Monday, June 5, 2017
A very personal guest post from Edward Lorn, author of The Sound of Broken Ribs
The Inspiration of Pain
Pain can be crippling and depressing, but it can also be inspirational.
Hello, everybody. My name is Edward Lorn, but everyone calls me E. Pleased to meet you. I’m here today (thanks to Frank Errington) to talk about my inspiration for my upcoming Thunderstorm Books release, The Sound of Broken Ribs. Now that the boring intro is out of the way, let’s talk.
To date, I’ve had five back surgeries. The previous four were almost exactly three years apart from each other, always in the Summer, starting in 2005, then repeating in 2008, 2011, and 2014. Finally, in January 2016 I found a doctor that fixed the issue instead of simply treating the symptoms. Due to all this, I live day-to-day with pain. It’s an old friend who’s not going anywhere. My pain has thus far inspired two of my novels Cruelty and The Sound of Broken Ribs. The latter, the one we’re here to talk about today, I feel is my best work to date.
The Sound of Broken Ribs is loosely based on personal experiences I had while recovering at home from my last surgery. Some early reviewers have mentioned that they were reminded of Stephen King’s 1999 accident, wherein he was run over by a speeding van while taking his daily walk. I see the similarities, of course, as I’m a lifelong King fanboy, but Lei’s accident in the book actually stems from my own experience, right down to the neon yellow shoes. You’ll understand more about the shoes when you read the book.
After my fifth (and hopefully final) back surgery, I started walking every day, without fail. I began by shuffling through the house with a back brace until I could manage going down my porch stairs, of which there are seven. Seven steps might not seem like a lot, but before my surgery, I’d been bedridden for three months. Once I was able to get up and down the steps without assistance, I started walking to the end of my driveway—about fifty yards. Then the end of my street—about a quarter mile. Then onto the surrounding country roads. Out in the middle of nowhere. Where my phone gets zero reception. Anything could have happened to me. And one day the worst case scenario almost did.
I live in the southern United States and am surrounded by the sort of people who do not take kindly to my wife being African-American. We’ve had threats and have seen some harassment, but for the most part, as long as we keep to ourselves, they leave us alone. Things settled down quite a bit when the neighbor’s oldest boy moved out, but I’m getting ahead of myself…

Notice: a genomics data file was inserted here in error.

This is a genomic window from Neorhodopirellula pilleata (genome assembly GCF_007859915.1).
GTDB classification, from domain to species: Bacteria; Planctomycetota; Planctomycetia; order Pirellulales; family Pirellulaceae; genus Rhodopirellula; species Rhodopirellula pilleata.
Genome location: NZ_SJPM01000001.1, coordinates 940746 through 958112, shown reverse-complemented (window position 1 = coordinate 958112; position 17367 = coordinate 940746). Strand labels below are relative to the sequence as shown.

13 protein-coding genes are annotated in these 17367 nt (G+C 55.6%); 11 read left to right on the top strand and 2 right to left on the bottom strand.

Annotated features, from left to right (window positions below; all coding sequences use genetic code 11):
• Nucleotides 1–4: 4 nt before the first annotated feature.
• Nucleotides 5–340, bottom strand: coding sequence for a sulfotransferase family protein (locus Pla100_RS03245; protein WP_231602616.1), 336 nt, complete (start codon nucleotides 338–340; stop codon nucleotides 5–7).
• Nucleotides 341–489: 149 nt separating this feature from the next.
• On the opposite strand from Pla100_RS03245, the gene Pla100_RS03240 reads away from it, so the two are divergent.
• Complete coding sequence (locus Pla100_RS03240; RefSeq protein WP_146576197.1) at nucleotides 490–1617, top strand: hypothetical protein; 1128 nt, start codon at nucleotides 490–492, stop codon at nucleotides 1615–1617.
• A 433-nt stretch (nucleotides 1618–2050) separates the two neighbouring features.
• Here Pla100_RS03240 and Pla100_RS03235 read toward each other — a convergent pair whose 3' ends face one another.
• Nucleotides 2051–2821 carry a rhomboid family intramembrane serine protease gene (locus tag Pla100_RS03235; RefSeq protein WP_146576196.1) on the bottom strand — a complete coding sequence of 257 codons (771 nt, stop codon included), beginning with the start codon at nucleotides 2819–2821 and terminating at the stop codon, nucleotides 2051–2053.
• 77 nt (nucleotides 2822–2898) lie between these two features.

I had just wrapped up a novel and felt up for a walk, so I saved my work and got dressed. I’d made it about two miles from the house when I noticed my shoe had come untied. It’s damn near impossible for a fat man (I’m 350lbs, last I checked) who’s a month post-op to tie his own shoes, but I managed the task by dropping to one knee. I was in the process of doing so when a truck swerved off the road and onto the grass at the side of the road, barely missing me. I fell backward into the tree line and just laid there for a while, counting my lucky stars.
Did the driver of the truck intend to hit me? I haven’t a clue. But I do know three things:
1. Given my size, I am really fucking hard to miss. Especially in my highlighter-yellow sneakers.
2. I wasn’t on a curve. This was a straightaway. Nothing could have obstructed their view of me.
3. I saw the same truck later that day. My neighbor’s son was driving it. I was out on the porch when he pulled in and headed up the hill to his house. He waved at me. I didn’t like the look of the smile on his face.
Having no proof of what I expected might have happened, I decided against calling the police. After all, it could have very well been an accident. Who knows? Certainly not me. I’m just glad it ended the way it did because it could’ve ended very badly.
This whole incident got me thinking about the driver’s motivations. I couldn’t help it. That’s how my brain works. Then another thought came to mind. Perhaps contact was never the purpose. Maybe the driver of the truck was simply trying to scare me. (Yes, I know this could have all been an accident with no ill-will intended whatsoever; things happen. He could’ve been on his phone and drifted, or… any number of things. But I’m an author of terrible things. My brain automatically dives into the deep end of suspicion when things like this happen.)
The final inspiration for the book came when I started imagining the driver as an otherwise decent person, someone who’d had a horrible day and wanted to scare or hurt someone as a way of sharing their pain. Perhaps they’d just lost their home… their spouse… the life they’d worked so hard to build... Such a mindset is certainly plausible, if not completely understandable.
And that’s where Belinda Walsh’s character came from.
In the end, Lei and Belinda balanced perfectly when stacked against one another and the book basically wrote itself. The best ones always do, I feel. Here you have a woman who has everything reduced to a maimed and crippled mess on the side of the road by a woman who has just lost everything—the emotionally damaged dealing physical damage to another soul to quell their inner pain. It’s where the book went after the accident that I never could have expected. I can’t say this enough: I’m super proud of this one.
I think that’s enough for today. Thanks for taking the time out of your day to read this diatribe. Many thanks to Frank for having me, and I hope everyone enjoys The Sound of Broken Ribs.
If you’re interested in the limited edition hardcover from Thunderstorm Books, you can pre-order it here: http://thunderstormbooks.com/thunderstorm/book/the-sound-of-broken-ribs/
Take care of one another,